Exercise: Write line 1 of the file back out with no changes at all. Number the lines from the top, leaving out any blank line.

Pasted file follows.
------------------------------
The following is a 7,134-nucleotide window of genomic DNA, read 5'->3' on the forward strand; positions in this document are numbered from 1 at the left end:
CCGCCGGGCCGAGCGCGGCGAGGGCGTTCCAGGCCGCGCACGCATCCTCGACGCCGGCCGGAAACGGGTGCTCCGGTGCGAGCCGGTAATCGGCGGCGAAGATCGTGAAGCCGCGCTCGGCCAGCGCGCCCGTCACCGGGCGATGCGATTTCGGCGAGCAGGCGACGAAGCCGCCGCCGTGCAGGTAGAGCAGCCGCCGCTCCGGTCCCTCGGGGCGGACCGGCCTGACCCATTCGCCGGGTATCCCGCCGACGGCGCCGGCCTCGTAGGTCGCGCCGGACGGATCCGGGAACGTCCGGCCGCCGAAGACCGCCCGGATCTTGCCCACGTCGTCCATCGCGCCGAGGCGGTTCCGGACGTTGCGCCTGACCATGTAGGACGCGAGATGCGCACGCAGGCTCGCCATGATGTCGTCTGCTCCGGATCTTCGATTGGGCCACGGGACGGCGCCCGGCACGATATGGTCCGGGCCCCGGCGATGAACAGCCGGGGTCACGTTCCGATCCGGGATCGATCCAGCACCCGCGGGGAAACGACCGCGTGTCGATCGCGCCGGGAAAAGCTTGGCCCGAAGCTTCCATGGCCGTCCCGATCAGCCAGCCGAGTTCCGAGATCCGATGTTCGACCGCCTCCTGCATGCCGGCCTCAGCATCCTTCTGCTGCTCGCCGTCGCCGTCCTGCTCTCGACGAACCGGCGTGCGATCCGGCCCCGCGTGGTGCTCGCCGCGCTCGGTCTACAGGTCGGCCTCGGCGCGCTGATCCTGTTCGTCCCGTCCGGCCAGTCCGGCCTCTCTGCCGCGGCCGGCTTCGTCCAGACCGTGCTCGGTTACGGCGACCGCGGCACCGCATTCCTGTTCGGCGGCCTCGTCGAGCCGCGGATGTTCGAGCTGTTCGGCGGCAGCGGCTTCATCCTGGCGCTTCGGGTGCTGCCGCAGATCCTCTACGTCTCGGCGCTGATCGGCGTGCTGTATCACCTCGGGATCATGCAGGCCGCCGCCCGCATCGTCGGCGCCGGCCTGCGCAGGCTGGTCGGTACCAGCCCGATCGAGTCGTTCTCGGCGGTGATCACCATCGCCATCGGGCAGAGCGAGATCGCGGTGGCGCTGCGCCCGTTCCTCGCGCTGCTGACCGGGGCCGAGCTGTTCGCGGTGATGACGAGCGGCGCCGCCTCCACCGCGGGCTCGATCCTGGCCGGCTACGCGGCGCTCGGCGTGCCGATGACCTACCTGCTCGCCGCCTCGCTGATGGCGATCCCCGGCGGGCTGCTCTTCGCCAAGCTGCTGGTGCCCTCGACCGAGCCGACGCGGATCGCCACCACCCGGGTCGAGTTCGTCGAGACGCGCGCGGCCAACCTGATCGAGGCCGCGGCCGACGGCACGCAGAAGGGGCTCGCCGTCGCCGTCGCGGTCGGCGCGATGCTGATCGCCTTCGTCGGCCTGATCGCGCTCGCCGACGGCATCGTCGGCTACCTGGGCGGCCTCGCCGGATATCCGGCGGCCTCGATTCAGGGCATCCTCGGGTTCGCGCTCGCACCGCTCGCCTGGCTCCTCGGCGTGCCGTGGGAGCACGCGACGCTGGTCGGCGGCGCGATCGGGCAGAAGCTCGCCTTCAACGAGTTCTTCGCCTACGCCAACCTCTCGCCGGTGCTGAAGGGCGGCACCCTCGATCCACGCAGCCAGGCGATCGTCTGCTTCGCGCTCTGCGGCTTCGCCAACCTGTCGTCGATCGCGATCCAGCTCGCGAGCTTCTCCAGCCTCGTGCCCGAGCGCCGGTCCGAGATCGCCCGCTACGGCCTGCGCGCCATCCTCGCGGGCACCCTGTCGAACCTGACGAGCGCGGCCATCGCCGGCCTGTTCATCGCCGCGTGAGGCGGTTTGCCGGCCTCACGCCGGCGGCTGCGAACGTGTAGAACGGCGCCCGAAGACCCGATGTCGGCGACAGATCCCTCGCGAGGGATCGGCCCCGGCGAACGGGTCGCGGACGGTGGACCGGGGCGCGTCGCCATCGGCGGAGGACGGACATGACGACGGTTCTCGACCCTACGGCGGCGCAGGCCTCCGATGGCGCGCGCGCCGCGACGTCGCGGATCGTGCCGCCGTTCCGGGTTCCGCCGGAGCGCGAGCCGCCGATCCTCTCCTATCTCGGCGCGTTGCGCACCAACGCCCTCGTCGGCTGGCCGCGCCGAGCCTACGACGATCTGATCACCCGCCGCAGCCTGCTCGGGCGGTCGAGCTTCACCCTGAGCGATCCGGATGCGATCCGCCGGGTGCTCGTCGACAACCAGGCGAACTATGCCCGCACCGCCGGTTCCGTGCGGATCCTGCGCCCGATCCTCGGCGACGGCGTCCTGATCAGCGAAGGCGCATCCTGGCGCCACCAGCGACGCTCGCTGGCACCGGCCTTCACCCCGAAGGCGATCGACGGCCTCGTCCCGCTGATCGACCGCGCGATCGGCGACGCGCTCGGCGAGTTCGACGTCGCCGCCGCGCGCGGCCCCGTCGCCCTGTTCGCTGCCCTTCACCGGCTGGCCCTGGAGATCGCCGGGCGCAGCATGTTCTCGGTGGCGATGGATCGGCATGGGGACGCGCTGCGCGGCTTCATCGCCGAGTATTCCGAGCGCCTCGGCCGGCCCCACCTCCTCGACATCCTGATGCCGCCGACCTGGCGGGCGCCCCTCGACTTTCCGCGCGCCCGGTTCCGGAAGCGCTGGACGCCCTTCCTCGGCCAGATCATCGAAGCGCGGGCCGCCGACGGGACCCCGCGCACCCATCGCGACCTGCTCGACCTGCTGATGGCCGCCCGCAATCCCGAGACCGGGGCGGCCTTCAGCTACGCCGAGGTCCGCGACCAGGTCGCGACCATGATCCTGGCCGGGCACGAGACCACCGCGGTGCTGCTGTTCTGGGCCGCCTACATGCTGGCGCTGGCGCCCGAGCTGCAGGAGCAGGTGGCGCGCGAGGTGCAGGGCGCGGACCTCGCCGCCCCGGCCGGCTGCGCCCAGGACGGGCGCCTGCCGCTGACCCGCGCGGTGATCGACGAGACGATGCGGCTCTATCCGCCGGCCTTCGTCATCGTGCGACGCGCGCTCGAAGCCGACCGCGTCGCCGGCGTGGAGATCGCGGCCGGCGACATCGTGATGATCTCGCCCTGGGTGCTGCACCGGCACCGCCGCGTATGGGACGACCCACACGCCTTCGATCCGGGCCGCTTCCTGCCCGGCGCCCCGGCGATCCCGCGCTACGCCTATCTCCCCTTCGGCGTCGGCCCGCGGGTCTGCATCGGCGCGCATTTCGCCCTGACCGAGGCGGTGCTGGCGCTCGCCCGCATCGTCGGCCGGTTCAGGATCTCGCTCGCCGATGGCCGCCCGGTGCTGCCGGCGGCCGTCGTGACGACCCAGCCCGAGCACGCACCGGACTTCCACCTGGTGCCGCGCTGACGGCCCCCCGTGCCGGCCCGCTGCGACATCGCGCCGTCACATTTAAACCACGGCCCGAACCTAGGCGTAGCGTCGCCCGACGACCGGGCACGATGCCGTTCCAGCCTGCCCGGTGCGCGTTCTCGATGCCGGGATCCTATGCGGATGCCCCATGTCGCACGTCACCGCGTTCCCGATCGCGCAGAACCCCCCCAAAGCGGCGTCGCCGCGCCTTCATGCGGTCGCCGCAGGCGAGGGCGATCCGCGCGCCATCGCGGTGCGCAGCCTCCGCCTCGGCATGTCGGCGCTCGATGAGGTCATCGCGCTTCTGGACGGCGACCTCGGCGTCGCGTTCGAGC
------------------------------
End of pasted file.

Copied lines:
The following is a 7,134-nucleotide window of genomic DNA, read 5'->3' on the forward strand; positions in this document are numbered from 1 at the left end: